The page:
Since the concept of IoT has been floated, along with growing marketing penetration of smart phones and high-speed mobile internet connections, mobile application development industry outperformed its growth forecast every YoY tenure. From 2014, mobile commerce has outperformed its desktop counterpart for third consecutive year to confirm the new trend. During the year ending June 2017 Apple App Store has clocked 50 Billions of app downloads which over 350% higher than the number of downloads recorded 5 years back during the year ending June, 2012.
In 2016, global mobile app revenue stood at $ 88.3 Billion USD (+ 27% from the number recorded in the previous year) and anticipated to be at 190 Billion by 2020.
Since a new trend in consumer preference has been set, tech savvy businesses has been quick to respond to the new demand and presented their platform/product/services at the fingertip of the consumers within shortest possible time. Most of the global e-commerce players has already reported a greater share of conversions from their mobile platforms while new players kept coming in either to throw tough challenge to the segment leaders or with their unique concepts to add a little bit more to the capacity of smart devices.
However in this process of quick formation and transition application security has been something which did not get its deserved attention and as very quick consequence startups has been taken the biggest hit by keeping themselves exposed against the will of their larger counterparts or even against an adventurist in the application security domain.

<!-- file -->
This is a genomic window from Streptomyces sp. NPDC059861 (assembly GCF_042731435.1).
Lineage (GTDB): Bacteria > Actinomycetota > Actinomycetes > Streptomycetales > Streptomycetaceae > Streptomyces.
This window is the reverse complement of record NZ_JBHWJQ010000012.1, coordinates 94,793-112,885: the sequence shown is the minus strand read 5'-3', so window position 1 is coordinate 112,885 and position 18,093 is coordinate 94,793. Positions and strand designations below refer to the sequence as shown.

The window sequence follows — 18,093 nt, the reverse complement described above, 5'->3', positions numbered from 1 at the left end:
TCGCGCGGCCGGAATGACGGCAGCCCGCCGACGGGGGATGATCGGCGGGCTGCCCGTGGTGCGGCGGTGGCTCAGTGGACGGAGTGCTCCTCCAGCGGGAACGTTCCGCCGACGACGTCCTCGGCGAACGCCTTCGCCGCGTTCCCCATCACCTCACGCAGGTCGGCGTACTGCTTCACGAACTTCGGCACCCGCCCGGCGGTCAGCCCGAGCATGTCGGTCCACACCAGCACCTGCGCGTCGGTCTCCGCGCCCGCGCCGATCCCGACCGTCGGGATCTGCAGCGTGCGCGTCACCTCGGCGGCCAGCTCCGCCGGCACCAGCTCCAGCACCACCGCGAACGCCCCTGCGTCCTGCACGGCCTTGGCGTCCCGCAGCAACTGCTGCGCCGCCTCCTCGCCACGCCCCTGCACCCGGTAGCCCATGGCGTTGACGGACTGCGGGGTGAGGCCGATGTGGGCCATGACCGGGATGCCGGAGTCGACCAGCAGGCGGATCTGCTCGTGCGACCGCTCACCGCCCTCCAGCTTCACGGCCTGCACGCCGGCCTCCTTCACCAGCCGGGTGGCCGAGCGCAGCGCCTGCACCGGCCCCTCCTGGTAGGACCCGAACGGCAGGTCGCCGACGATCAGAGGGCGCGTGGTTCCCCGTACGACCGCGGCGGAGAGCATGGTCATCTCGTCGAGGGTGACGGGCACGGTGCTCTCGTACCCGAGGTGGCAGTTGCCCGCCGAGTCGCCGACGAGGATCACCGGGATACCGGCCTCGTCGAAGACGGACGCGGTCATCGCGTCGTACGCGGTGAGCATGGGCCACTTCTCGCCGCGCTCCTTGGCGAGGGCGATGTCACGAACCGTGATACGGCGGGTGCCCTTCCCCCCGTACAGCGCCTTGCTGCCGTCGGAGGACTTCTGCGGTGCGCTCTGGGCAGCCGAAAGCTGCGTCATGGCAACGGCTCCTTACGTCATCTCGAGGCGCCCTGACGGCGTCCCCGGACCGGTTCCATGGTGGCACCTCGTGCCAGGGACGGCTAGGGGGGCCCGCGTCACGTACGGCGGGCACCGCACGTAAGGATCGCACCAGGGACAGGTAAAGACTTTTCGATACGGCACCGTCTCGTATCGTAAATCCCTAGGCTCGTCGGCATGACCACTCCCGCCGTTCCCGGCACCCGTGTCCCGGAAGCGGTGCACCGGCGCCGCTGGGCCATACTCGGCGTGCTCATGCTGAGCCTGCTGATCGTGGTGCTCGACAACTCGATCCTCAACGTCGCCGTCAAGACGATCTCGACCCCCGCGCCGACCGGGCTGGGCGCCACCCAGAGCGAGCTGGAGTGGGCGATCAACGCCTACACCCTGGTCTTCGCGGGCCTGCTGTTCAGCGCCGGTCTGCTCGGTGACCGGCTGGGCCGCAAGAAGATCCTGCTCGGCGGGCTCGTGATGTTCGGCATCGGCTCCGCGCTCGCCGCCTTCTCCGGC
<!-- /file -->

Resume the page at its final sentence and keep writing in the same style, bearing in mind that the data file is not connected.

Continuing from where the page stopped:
La Manguste puts its effort to identify top 5 threats for mobile app businesses which must be neutralized to maintain consistency over operation –
Since the word “Distributed” has been added to “DOS” the matter has been a nightmare for any web server. For those new to the internet threats, DDOS is an proven and commonly practiced way to block resources of an web server by overwhelming it by sending hits/requests/ queries from a large number of terminals at the disposal of attackers. Any mobile application which serves dynamic contents to its users must be backed up by a web application hosted on a sever under control of the application owner and available at port 80 or port 443 with or without additional security/authentication. This part is always exposed to DDOS attacks of any dimension depending on the intelligence of an attacker. The damage may not be only limited to unavailability of the web server to serve requests from real users but may expand by blocking other resources of the business.
Blocking of physical resources occurs for the businesses which allow temporary reservation of certain resources without any payment transaction. For example think about a ticket booking application which keeps chosen sits blocked for few minutes to prevent collision of choice while the users are in payment process. Two biggest operators in the transport industry, Uber and Lyft suffered DDOS attacks which kept all of their vehicles from certain cities got booked just get cancelled after few minutes. At the least, a formidable DDOS attack can overflow your credit limit to your hosting company.
Bruteforce is the way to hit and try an array of auto generated passwords against one or more user accounts of an web or mobile application. A serious brute force attack always comes in combination with DDOS where multiple terminals is used to increase the speed of the process. Social Medias and banking systems are toughest challenge for brute force attackers (since users are more prone to use a stronger password) and also has been the largest victim of brute force attacks. But smaller and less important mobile applications are practically the soft targets as users are more likely to use a mild password for such apps. Normally smaller mobile applications faces application targeted attacks where a large array of user accounts are brute forced to obtain a list of stolen passwords. This handovers the control of a significant number of user accounts to the attacker which then can be used for information gathering, privacy violation of users, tempering business reputation etc.